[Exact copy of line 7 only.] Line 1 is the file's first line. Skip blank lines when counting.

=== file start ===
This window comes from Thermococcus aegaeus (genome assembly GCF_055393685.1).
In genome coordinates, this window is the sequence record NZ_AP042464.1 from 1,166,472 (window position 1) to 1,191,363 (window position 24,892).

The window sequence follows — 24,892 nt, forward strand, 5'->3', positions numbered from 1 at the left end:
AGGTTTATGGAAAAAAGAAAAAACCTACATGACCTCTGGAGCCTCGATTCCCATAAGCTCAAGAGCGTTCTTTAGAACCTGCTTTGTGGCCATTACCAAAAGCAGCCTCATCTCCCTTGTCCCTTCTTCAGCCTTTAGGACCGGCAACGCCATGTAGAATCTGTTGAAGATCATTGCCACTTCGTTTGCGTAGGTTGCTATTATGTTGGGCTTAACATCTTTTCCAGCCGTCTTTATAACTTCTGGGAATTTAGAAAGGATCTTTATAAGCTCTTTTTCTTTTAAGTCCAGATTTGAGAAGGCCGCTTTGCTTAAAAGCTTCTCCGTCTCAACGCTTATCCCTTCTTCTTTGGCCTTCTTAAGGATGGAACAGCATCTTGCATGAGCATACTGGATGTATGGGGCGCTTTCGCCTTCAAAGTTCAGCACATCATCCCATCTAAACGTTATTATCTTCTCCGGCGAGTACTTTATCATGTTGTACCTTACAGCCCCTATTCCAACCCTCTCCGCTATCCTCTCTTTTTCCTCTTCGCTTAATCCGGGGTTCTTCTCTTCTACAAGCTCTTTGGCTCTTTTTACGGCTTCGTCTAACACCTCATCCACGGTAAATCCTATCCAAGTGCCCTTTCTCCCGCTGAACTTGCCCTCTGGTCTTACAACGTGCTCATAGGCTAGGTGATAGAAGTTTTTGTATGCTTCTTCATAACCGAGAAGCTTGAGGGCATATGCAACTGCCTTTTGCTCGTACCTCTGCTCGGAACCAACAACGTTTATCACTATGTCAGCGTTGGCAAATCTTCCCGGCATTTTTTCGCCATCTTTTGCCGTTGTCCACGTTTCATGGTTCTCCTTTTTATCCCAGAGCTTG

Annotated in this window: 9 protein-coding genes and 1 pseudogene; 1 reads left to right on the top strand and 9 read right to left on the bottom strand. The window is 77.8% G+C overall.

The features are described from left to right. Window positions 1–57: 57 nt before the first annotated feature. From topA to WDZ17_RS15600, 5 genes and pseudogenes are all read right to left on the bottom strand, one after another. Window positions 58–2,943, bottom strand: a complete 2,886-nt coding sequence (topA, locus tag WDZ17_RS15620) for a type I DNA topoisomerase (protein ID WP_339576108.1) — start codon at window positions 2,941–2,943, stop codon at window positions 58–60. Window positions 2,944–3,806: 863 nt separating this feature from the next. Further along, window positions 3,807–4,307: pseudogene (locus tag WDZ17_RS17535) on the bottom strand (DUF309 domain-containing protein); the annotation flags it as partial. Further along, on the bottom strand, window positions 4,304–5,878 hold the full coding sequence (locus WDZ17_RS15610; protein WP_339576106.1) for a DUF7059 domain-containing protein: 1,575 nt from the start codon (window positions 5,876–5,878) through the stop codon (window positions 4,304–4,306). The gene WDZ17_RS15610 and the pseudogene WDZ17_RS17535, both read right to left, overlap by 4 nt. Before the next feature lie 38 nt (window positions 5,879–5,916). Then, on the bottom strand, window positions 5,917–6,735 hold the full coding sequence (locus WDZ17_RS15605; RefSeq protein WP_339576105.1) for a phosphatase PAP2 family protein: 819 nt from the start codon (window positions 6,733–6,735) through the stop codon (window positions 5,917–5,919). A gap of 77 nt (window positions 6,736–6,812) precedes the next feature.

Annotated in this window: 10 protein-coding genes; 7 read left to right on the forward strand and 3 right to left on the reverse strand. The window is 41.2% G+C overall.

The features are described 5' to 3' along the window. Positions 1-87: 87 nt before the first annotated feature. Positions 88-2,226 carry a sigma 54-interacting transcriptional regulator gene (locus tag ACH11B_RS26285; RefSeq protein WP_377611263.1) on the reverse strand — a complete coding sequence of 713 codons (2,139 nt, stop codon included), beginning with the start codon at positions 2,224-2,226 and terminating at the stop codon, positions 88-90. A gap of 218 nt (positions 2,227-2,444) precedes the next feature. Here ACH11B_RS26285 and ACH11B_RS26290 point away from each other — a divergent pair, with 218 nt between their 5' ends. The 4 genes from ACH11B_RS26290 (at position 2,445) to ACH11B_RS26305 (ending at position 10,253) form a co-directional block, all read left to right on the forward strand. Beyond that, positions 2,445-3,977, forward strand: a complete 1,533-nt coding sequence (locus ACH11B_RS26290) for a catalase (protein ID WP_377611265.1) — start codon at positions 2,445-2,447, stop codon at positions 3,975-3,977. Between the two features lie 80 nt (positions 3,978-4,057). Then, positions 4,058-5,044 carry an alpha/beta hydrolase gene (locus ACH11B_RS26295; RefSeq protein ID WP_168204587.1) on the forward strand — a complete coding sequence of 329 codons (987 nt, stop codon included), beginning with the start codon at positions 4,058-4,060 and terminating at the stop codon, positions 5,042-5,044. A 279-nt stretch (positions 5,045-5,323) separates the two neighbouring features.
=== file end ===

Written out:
Annotated in this window: 10 protein-coding genes; 7 read left to right on the forward strand and 3 right to left on the reverse strand. The window is 41.2% G+C overall.